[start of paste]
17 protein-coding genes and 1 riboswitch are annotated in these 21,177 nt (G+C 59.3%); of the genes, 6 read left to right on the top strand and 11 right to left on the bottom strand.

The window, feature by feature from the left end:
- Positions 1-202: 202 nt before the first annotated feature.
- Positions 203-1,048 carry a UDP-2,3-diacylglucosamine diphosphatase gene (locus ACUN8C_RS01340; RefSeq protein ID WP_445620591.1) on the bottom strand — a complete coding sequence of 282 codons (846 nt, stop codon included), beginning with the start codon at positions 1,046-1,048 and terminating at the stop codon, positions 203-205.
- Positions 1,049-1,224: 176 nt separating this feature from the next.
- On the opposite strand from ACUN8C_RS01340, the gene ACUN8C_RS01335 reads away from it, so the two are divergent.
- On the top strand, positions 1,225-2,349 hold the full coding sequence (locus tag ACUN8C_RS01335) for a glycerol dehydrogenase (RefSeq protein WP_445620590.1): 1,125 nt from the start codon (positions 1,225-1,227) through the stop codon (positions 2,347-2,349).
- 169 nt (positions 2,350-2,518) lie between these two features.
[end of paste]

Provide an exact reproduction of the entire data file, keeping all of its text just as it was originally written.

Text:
17 protein-coding genes and 1 riboswitch are annotated in these 21,177 nt (G+C 59.3%); of the genes, 6 read left to right on the top strand and 11 right to left on the bottom strand.

The window, feature by feature from the left end:
- Positions 1-202: 202 nt before the first annotated feature.
- Positions 203-1,048 carry a UDP-2,3-diacylglucosamine diphosphatase gene (locus ACUN8C_RS01340; RefSeq protein ID WP_445620591.1) on the bottom strand — a complete coding sequence of 282 codons (846 nt, stop codon included), beginning with the start codon at positions 1,046-1,048 and terminating at the stop codon, positions 203-205.
- Positions 1,049-1,224: 176 nt separating this feature from the next.
- On the opposite strand from ACUN8C_RS01340, the gene ACUN8C_RS01335 reads away from it, so the two are divergent.
- On the top strand, positions 1,225-2,349 hold the full coding sequence (locus tag ACUN8C_RS01335) for a glycerol dehydrogenase (RefSeq protein WP_445620590.1): 1,125 nt from the start codon (positions 1,225-1,227) through the stop codon (positions 2,347-2,349).
- 169 nt (positions 2,350-2,518) lie between these two features.